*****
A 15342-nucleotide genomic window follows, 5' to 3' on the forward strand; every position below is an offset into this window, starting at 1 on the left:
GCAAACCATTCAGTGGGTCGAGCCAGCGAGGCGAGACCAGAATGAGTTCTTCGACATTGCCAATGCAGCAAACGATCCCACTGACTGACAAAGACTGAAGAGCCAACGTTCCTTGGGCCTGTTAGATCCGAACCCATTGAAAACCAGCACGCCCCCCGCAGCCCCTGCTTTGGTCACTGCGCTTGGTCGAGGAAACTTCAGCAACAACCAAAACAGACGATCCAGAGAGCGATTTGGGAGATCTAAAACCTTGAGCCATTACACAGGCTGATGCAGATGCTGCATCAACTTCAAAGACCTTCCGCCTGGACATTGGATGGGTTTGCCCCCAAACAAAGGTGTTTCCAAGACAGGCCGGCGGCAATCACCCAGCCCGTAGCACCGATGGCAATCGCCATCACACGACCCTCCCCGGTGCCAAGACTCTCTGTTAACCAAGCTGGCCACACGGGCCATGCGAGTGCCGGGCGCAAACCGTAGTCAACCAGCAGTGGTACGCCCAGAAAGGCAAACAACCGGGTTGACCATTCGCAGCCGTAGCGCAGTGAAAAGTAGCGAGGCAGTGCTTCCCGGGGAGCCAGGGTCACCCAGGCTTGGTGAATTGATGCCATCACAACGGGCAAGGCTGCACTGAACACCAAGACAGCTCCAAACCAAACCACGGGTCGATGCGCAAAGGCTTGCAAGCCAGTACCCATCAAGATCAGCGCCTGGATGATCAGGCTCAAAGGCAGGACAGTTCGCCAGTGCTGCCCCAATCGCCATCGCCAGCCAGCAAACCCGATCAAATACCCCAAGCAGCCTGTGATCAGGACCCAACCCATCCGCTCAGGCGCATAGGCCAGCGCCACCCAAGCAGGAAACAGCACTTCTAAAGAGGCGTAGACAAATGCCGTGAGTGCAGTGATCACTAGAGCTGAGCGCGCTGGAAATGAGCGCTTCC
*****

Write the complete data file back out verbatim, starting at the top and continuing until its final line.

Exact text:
A 15342-nucleotide genomic window follows, 5' to 3' on the forward strand; every position below is an offset into this window, starting at 1 on the left:
GCAAACCATTCAGTGGGTCGAGCCAGCGAGGCGAGACCAGAATGAGTTCTTCGACATTGCCAATGCAGCAAACGATCCCACTGACTGACAAAGACTGAAGAGCCAACGTTCCTTGGGCCTGTTAGATCCGAACCCATTGAAAACCAGCACGCCCCCCGCAGCCCCTGCTTTGGTCACTGCGCTTGGTCGAGGAAACTTCAGCAACAACCAAAACAGACGATCCAGAGAGCGATTTGGGAGATCTAAAACCTTGAGCCATTACACAGGCTGATGCAGATGCTGCATCAACTTCAAAGACCTTCCGCCTGGACATTGGATGGGTTTGCCCCCAAACAAAGGTGTTTCCAAGACAGGCCGGCGGCAATCACCCAGCCCGTAGCACCGATGGCAATCGCCATCACACGACCCTCCCCGGTGCCAAGACTCTCTGTTAACCAAGCTGGCCACACGGGCCATGCGAGTGCCGGGCGCAAACCGTAGTCAACCAGCAGTGGTACGCCCAGAAAGGCAAACAACCGGGTTGACCATTCGCAGCCGTAGCGCAGTGAAAAGTAGCGAGGCAGTGCTTCCCGGGGAGCCAGGGTCACCCAGGCTTGGTGAATTGATGCCATCACAACGGGCAAGGCTGCACTGAACACCAAGACAGCTCCAAACCAAACCACGGGTCGATGCGCAAAGGCTTGCAAGCCAGTACCCATCAAGATCAGCGCCTGGATGATCAGGCTCAAAGGCAGGACAGTTCGCCAGTGCTGCCCCAATCGCCATCGCCAGCCAGCAAACCCGATCAAATACCCCAAGCAGCCTGTGATCAGGACCCAACCCATCCGCTCAGGCGCATAGGCCAGCGCCACCCAAGCAGGAAACAGCACTTCTAAAGAGGCGTAGACAAATGCCGTGAGTGCAGTGATCACTAGAGCTGAGCGCGCTGGAAATGAGCGCTTCC